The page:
Thunder Alley (1967 film)

Thunder Alley is a 1967 film about auto racing directed by Richard Rush and starring Annette Funicello and Fabian Forte. It was released by American International Pictures.

Thunder Alley
Thunder Alley 1967.jpg
Theatrical poster
Directed byRichard Rush
Produced bySamuel Z. Arkoff
James H. Nicholson
Burt Topper
Written bySy Salkowitz
StarringAnnette Funicello
Fabian Forte
Music byMike Curb
Davie Allan
CinematographyMonroe P. Askins
Edited byKenneth G. Crane
Ronald Sinclair
Distributed byAmerican International Pictures
Release date
  • March 22, 1967 (1967-03-22)
Running time
90 minutes
CountryUnited States
Budget$1.4 million[1]
Box office$1,250,000 (US/ Canada)[2]


A race car driver, Tommy Callahan, retires after a blackout causes the death of another driver on the motorway. After the accident, he begins working at a Pete Madsen's "Thrill Circus" as a stunt driver. There he meets the proprietor's daughter, Francie, who also drives there, and her boyfriend Eddie Sands.

Bored by his new job, Tommy begins training Eddie to be a professional. Eddie picks it up quickly, winning his first race. This leads to Tommy's gold-digging ex-girlfriend Annie Blaine scheming to steal the hot young driver away from Francie.

Despite their quarreling, plus Francie's concern over his previous blackouts, she and Tommy are paired up during a 500-mile race. On the track, Tommy feels another blackout coming on, but manages to hang on. He comes to realize that the fainting spells are a psychological reaction to a childhood trauma.

Francie goads ex-fiance Eddie into reckless maneuvers on the track, causing him to crash. Tommy wins the race, and her as well.

Principal castEdit

Actor Role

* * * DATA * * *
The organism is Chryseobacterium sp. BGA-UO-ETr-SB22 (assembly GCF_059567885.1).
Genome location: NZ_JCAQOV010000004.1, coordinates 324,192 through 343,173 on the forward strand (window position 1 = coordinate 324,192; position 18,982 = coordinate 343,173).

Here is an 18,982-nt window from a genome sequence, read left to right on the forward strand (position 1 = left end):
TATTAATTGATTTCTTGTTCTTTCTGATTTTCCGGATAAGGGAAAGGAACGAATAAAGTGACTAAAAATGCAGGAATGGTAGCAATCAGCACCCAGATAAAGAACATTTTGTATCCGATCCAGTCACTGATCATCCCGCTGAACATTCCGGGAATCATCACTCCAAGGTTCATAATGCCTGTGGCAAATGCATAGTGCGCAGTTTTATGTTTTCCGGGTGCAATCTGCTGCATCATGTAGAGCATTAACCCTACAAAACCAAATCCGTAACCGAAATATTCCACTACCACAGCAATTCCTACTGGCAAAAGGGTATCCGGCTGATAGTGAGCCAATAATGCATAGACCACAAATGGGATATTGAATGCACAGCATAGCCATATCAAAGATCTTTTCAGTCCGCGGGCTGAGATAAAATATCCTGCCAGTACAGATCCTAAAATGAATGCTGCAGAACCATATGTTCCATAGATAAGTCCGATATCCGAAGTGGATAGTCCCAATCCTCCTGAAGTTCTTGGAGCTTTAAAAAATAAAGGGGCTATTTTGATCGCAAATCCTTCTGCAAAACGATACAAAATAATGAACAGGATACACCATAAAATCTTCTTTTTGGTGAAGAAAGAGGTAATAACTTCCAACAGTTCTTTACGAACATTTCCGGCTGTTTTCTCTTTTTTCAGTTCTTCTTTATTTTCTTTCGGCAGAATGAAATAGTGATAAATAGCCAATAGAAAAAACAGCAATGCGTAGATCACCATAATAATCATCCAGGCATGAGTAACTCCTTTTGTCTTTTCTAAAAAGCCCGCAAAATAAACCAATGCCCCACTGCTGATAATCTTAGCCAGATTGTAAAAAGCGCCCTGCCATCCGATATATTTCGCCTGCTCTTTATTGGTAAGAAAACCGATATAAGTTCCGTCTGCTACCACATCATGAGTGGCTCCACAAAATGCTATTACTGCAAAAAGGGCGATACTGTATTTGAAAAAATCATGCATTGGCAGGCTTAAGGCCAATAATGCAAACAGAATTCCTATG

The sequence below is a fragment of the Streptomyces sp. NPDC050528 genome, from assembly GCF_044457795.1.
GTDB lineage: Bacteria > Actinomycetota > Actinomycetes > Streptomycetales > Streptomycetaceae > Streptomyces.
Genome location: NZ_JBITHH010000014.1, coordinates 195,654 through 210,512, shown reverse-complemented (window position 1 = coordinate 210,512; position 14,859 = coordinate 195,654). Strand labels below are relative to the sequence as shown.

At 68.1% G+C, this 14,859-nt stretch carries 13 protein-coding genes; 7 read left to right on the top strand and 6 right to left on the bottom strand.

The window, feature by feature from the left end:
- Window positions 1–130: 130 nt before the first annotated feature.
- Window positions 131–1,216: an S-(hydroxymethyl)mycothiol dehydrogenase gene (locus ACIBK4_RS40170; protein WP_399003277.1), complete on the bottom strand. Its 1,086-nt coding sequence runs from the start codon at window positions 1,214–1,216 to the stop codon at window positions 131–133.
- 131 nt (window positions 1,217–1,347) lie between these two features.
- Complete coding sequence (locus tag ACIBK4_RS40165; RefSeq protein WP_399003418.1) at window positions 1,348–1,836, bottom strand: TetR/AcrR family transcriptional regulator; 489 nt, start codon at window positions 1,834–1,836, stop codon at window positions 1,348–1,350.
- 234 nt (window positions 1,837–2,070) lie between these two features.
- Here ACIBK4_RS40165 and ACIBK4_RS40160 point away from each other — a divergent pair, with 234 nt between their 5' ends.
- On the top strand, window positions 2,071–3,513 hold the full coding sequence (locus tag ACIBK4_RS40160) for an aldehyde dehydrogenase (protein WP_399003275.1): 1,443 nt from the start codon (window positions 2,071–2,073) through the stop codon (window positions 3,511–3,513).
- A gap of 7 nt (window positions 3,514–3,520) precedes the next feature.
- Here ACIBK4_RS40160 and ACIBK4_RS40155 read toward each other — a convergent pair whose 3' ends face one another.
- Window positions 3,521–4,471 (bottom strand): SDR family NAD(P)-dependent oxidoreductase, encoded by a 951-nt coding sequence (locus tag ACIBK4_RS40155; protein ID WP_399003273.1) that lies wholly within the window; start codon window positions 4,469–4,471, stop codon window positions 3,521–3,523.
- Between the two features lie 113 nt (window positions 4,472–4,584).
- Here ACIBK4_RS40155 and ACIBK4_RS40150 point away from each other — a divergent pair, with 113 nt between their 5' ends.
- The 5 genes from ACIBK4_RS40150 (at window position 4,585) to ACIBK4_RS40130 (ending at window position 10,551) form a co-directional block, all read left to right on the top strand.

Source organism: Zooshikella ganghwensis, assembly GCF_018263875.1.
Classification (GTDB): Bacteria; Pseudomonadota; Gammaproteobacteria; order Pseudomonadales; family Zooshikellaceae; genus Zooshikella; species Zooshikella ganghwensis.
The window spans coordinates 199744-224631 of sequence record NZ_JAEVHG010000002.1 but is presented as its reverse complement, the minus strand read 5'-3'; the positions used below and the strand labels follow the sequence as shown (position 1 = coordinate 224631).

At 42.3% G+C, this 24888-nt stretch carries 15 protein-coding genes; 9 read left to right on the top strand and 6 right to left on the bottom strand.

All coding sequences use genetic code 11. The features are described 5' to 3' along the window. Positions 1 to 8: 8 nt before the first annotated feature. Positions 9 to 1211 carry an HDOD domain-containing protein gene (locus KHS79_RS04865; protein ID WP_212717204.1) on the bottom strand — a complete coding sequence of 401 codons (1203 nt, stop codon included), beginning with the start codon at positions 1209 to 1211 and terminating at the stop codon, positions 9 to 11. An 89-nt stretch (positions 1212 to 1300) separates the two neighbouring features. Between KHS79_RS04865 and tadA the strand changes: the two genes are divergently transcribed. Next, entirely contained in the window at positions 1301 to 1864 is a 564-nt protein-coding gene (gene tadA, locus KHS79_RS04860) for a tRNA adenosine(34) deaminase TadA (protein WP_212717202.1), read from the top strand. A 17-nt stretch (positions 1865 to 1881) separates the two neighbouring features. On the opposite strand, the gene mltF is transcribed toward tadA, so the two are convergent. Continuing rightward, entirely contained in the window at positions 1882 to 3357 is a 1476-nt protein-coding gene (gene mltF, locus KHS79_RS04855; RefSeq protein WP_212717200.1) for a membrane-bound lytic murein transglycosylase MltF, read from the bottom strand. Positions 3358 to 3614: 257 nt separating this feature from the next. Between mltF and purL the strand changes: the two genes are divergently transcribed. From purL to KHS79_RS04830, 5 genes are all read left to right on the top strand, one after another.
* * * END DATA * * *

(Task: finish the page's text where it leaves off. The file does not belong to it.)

Annette Funicello Francie Madsen
Fabian Forte Tommy Callahan
Diane McBain Annie Blaine
Warren Berlinger Eddie Sands
Jan Murray Pete Madsen
Stanley Adams Mac Lunsford


The film was originally known as Malibu 500[1] and Rebel 500.[3] It was the third of a seven-picture deal between AIP and Fabian.[4]

The director was Richard Rush who had made a number of lower budgeted films. He got the job through his agent, who was married to Annette Funicello at the time. Rush says AIP "were fond of my work.... They were the teenage exploitation studio... Since I was very rebellious, my characters were always very rebellious, which seemed to be the keynote of American youth at that time. My pictures worked in the marketplace."[5]

AIP was then run by the team of Sam Arkoff and James H NIcholson. Rush says before filming "Sam Arkoff took me aside and said, "Look, [Jim] Nicholson has got this girlfriend, and I don’t want her on the picture." I said that was okay. A while later, Nicholson pulled me aside and said, "Richard, there's this girl Id like you to use on the picture..."."[6] (It is likely this was Susan Hart.[6])

Filming began on 1 November 1966.[7]

Rush later said "Fabian turned out to be much better than my expectations. I had that jaundiced view of, "Oh, it's Fabian — a manufactured talent." But he wasn't like that; he was a smart kid, worked hard, and was willing to do whatever you asked him to. Annette had poise and great ability, and was a mini-movie star."[6]